A learner of Estonian who has just started out on Finnish could be forgiven for thinking that the Finnish phrase mä pidän is the Finnish of ma pean (I must) but it's not! * Mä pidän means I like, the equivalent of mulle meeldib. Because of the argument structure of this phrase is different in the two languages, the thing or person that is liked is treated as an object in Finnish but a subject in Estonian. Let's take a look at a few examples, some of which come from the excellent book Colloquial Finnish by Daniel Abondolo. In this blog I will make much reference of this book and as I do so translate the Finnish into Estonian so I get practice in both languages.
F: Minä pidän kahvista.
E: Mulle meeldib kohv.
I like coffee.
F: Minä pidän teestä.
E: Mulle meeldib tee.
I like tea.
The structure of the Finnish sentence is: SUB pitä- OBJ=stA (Liker in NOM, verb, thing liked in ELA)
The structure of the Estonian sentence is: OBJ=le meeldima SUB (Liker in ALL, verb, thing liked in NOM)
The Finnish closely resembles the English structure but in the Estonian, a more literal loose translation into English might be 'Coffee/ tea is agreeable for me', very similar with the Irish structure if I do say so myself (Is maith liom caife/ tae)
So not only is the verb different in the two languages different but the whole argument structure of the sentence is also different. Let's take a few more examples.
F: Mä pidän televisiosta, mutta mä kuuntelen mieluummin radiota.
E: Mulle meeldib televisioon, aga ma eelistan raadiot kuulata. (more formal)
E: Mulle meeldib televisioon, aga ma kuulan meelsamini raadiot. (less formal)
I like television but I prefer to listen to the radio.
F: He pitävät vedestä, mutta he juovat mieluummin viiniä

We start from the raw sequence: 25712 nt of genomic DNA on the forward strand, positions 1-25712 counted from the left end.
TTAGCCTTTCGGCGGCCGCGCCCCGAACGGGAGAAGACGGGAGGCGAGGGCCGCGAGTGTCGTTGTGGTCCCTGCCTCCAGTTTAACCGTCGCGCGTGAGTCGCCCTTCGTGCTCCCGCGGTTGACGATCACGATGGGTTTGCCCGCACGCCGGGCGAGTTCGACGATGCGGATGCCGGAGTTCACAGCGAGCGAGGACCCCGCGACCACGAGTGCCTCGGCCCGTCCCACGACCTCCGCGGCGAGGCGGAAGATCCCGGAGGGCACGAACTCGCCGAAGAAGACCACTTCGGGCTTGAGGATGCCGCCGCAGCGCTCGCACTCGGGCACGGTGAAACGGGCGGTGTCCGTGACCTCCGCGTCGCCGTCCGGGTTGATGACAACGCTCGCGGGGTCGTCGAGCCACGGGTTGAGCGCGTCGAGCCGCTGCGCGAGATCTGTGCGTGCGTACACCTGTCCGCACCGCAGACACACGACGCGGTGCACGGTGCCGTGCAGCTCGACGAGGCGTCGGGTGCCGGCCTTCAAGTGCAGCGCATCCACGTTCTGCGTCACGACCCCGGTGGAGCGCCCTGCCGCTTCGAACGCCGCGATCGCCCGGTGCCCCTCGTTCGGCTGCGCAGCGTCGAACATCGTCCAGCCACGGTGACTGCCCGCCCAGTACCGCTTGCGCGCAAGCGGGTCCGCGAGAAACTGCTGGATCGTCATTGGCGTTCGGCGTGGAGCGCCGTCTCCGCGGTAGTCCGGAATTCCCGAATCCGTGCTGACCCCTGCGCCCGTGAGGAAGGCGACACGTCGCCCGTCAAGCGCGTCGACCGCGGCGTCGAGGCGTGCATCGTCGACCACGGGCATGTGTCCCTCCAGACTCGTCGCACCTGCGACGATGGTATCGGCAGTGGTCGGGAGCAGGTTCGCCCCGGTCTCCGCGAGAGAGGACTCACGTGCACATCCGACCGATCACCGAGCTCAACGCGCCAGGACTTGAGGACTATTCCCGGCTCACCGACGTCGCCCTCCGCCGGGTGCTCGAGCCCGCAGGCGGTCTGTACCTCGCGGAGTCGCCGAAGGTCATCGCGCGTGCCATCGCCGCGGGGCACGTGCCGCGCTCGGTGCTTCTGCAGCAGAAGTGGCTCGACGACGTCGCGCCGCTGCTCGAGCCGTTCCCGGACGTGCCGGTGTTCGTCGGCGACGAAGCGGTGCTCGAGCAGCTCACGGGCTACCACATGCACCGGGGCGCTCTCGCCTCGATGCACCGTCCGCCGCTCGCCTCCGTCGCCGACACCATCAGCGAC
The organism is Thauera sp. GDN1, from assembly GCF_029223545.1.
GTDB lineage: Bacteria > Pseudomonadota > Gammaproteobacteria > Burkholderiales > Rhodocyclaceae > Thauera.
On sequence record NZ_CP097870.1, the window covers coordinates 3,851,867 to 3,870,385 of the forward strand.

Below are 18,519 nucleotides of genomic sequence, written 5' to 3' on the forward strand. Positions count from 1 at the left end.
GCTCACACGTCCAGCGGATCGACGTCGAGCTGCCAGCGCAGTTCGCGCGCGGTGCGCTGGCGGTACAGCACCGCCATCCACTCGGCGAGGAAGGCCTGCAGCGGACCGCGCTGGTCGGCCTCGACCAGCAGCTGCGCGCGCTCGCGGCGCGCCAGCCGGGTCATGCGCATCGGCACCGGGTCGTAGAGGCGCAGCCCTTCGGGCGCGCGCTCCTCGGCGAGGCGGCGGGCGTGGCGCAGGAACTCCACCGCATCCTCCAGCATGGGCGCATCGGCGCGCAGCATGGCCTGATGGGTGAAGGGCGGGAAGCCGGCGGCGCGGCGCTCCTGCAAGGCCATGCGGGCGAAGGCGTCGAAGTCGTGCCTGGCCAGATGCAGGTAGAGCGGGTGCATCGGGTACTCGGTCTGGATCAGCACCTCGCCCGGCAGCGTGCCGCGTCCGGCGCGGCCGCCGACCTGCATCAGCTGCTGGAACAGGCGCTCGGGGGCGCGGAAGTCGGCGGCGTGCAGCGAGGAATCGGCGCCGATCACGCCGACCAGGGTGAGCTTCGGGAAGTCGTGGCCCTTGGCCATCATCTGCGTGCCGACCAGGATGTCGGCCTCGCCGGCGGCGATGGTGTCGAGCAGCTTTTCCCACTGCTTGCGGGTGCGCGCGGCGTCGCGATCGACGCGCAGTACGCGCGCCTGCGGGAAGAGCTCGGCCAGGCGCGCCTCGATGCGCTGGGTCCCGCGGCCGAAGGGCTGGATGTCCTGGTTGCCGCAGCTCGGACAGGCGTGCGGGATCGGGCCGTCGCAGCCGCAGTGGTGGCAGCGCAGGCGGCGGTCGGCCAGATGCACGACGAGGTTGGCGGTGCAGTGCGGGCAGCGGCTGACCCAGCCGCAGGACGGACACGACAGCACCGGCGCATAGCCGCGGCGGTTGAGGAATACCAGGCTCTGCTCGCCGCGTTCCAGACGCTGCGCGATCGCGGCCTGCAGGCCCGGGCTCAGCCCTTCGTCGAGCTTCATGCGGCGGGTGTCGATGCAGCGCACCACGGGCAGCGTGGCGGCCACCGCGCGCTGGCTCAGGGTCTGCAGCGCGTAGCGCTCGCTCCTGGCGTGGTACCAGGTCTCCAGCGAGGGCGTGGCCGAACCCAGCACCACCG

E: Neile meeldib vesi, aga nad eelistavad veini juua. (more formal)
E: Neile meeldib vesi, aga nad joovad meelsamini veini. (less formal)
They like water but they prefer to drink wine.
mieluummin 'more gladly' in Finnish and meelsamini 'more gladly' Estonian
eelistama 'prefer' in Estonian
You can see similarities in verb conjugation between the two languages here:
F: Mä juon, sä jout, me juomme, he juovat
E: Ma joon, sa jood, me joome, nad joovad
I drink, you drink, we drink, they drink
Of course, be aware in Finnish that it's more common in the spoken language to say ne juo than he juovat.
What about the negative, 'I don't like...' This is mä en pidä in Finnish and mulle ei meeldi in Estonian. This time some examples from my own head.
F: Mä en pidä maidosta, sitten mä juon mustaa teetä ilman maitoa tai vihreää teetä.
E: Mulle ei meeldi piim, sellepärast ma joon musta teed ilma piimata või rohelist teed.
I don't like milk so I drink black tea without milk or green tea.
F: Lapset ei pidä kouluun mennä.
E: Lastele ei meeldi koolis käia.
The children don't like going to school.
F: Tyttö ei pidä juustosta, mutta se pitää suklaasta.
E: Tüdrukule ei meeldi juust, aga talle meeldib šokolaad.
The girl doesn't like cheese, but she likes chocolate.
* That said, the verb pitä- means 'like, hold' and in Estonian the verb pidama, from whence comes the phrase ma pean, also means 'hold'. The equivalent of Estonian ma pean is mun pitää. (More about use of pitä- from here)
ALL = allative case; ELA = elate case
Thanks to ainurakne for comments
Comment by ainurakne on Unilang.com
Actually, when I started to learn Finnish and heard phrases minä pidän/en pidä, then for some reason I knew instantly what they meant. It seems to me that I have heard something similar in Estonian (maybe in some dialects), especially in negative sentences, for example:
'Ma ei pea sinust palju.' or 'Ma ei pea eriti piimast.' (maybe someone wiser than me can elaborate on this one), although, maybe I just confuse it with a phrase '(kellest/millest) lugu pidama', which nowadays means mostly 'to respect someone/something', but is also widely used like this: 'Ma ei pea piimast eriti lugu.' = I don't like milk very much / I am not very fond of milk / milk is not one of my favorites.
meelsasti - meelsamini - kõige meelsamini or meelsaimini
gladly, more gladly, most gladly